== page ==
Not all Lebanon-based VCs have been successful in securing deals. With an average ticket size of $500,000 — close to MEVP’s target profile — Cedrus Ventures’ $5 million fund launched in 2011 by Michel Nehme has not been successful. Nehme told Executive in October that he is struggling to find investment opportunities, with his chief concern being the caliber of the people he’s working with, as he is looking for “complete teams ready from the get-go”.
For larger-ticket investments, Riyada Enterprise Development (RED), part of Abraaj Capital, the largest private equity firm in the Middle East, has invested in two companies in Lebanon so far. After deploying approximately $3 million in Nymgo, a telecom provider of international voice-over-IP in August 2011, RED recently completed a second investment in Lebanon through its $50 million Lebanon Capital Growth Fund launched in 2011 in partnership with Cisco and the European Investment Bank. While refusing to disclose the name and size of the second deal, Elie Habib, RED’s Lebanon country manager, stated that it is in the hospitality business with operations in Lebanon and abroad and its size is “significantly larger” than the investment in Nymgo.
Finally, the fifth VC fund investing in Lebanese as well as MENA startups is Wamda Capital, led by Habib Haddad. Launched in 2011, the fund’s size remains undisclosed as “we are still raising capital” says Habib. With an average ticket size of $300,000, the fund completed 10 investments in 2012 of which two were for Lebanese entrepreneurs: Elie Khoury, founder of San Francisco-based Woopra, a provider of real-time customer analytics and Roy Zakka, founder of Dublin-based Ubanquity, a provider of banking and payment eChannels.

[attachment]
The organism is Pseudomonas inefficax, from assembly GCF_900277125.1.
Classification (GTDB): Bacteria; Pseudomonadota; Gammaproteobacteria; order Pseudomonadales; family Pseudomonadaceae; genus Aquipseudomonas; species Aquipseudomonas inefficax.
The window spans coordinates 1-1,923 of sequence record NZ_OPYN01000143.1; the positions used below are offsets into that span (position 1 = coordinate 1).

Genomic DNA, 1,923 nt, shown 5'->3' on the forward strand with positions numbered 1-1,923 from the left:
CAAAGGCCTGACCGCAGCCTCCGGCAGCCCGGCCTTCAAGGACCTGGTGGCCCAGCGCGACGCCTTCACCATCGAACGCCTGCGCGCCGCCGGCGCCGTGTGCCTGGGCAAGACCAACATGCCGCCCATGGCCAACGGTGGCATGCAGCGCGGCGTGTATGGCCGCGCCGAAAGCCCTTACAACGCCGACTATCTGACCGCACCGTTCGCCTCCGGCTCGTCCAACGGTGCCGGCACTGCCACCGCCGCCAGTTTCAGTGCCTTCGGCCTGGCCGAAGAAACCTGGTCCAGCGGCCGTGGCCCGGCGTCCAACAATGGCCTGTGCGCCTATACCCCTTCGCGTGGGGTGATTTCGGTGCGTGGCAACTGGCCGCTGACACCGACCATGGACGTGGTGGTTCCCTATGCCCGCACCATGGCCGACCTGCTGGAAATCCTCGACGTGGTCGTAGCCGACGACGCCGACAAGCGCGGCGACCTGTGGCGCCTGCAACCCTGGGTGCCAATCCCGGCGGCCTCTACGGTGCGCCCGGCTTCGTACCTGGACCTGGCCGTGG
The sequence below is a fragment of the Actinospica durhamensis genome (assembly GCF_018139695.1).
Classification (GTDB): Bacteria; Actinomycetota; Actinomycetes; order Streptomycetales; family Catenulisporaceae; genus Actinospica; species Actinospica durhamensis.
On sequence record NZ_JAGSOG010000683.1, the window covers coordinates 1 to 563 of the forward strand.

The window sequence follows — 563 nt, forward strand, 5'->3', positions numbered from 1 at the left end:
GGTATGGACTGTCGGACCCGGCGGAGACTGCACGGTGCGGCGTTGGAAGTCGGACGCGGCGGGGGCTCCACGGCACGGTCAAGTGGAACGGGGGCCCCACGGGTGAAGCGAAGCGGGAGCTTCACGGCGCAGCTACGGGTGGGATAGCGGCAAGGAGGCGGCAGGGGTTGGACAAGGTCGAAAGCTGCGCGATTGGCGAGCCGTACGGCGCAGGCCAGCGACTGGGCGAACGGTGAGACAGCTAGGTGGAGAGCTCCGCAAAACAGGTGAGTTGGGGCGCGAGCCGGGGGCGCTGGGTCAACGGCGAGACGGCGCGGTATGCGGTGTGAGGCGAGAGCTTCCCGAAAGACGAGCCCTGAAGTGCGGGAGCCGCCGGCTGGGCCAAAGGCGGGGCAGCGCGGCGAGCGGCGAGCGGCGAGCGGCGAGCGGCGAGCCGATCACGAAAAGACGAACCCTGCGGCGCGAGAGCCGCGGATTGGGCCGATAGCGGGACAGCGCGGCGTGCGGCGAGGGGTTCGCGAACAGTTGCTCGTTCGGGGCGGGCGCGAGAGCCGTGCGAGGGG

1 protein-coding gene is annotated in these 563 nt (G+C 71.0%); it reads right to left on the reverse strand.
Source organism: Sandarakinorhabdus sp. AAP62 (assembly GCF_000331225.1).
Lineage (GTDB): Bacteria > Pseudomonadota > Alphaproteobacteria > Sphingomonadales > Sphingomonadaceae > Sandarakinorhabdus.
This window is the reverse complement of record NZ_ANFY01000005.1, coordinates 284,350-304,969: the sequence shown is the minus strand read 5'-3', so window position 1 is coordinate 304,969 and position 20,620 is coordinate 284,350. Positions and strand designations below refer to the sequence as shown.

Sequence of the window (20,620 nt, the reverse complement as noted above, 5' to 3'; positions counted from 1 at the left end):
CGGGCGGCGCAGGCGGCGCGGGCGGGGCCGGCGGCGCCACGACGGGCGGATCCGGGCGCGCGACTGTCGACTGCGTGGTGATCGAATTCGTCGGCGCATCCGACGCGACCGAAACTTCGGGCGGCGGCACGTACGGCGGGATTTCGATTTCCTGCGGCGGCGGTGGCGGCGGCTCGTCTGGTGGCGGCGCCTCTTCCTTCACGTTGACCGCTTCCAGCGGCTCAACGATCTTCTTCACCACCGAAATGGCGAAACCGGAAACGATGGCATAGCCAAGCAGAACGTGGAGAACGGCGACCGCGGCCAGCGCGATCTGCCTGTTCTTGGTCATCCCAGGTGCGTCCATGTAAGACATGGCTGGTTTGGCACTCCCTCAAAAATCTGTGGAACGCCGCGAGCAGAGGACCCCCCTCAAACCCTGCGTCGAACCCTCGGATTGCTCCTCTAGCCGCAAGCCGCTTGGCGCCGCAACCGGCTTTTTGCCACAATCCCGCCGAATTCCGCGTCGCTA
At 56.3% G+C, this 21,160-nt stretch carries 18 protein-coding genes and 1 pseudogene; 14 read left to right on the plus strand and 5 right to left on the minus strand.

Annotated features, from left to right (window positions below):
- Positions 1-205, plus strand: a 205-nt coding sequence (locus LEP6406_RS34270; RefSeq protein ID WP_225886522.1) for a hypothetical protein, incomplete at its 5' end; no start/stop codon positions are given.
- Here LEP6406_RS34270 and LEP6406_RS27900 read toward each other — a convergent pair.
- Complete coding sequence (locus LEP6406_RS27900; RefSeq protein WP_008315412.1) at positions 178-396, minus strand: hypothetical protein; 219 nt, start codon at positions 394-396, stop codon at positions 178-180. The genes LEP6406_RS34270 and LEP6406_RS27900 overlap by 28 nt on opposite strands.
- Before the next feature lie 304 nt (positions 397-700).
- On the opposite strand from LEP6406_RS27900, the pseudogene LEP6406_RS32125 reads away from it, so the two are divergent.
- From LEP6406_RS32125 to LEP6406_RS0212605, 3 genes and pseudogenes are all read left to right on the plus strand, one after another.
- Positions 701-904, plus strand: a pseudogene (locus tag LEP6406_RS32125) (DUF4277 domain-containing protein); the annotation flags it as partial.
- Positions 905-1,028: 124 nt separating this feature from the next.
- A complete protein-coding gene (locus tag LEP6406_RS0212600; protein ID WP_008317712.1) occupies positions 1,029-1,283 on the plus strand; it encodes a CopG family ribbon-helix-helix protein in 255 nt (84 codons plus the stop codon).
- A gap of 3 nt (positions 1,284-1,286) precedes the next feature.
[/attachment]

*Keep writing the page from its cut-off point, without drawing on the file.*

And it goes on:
Schools are slacking
On the academic side, many say not enough is being done. “Universities started tinkering a little but it is more show and no go,” says Kafalat’s Abi Habib.
The American University of Beirut set up the Darwazah Center for Innovation Management and Entrepreneurship in 2010; Balamand University launched its second Youth Entrepreneurship competition in 2012; in 2011, Saint-Joseph University (USJ) teamed up with Berytech to launch the annual regional edition of the Global Social Venture Competition — an international competition in business planning that is partnered with France-based ESSEC Business School.
While this is a start, universities can do more. Labib Shalak, chief executive officer of Mobinets, a provider of software for telecom operators based in Tripoli, says he believes universities need to teach students more about entrepreneurship and innovation and become less service-oriented. “We have a big resource pool [of graduates in Lebanon] yet at Mobinets we hit a brick wall as we have to invest in [them] for a year,” says Labib.
More players are venturing into the entrepreneurial space looking to support and monetize Lebanese talent. While lots of activities are taking place and entrepreneurs are feeling the buzz, the space still lacks organization and the ongoing efforts, while encouraging, need to be better channeled and engage more players, from universities to banks to the public sector. For instance, local universities could increase their offering of courses helping would-be entrepreneurs develop business plans and providing startups with a hireable pool of graduates. The public sector has a big role to play by providing the appropriate infrastructure supporting entrepreneurship.
The Lebanese diaspora could also be encouraged to play a bigger role in supporting and financing local talent. For example, in 2011, Lebanese expat and former Google employee George Harik invested $250,000 in a 5 percent stake in Lebanese startup Dermandar.
As support continues to gain momentum locally and slowly starts attracting attention internationally, a better organizational framework to funnel this support and energy will need to coalesce, and thus allow Lebanese ideas better access to the tools they need to be realized.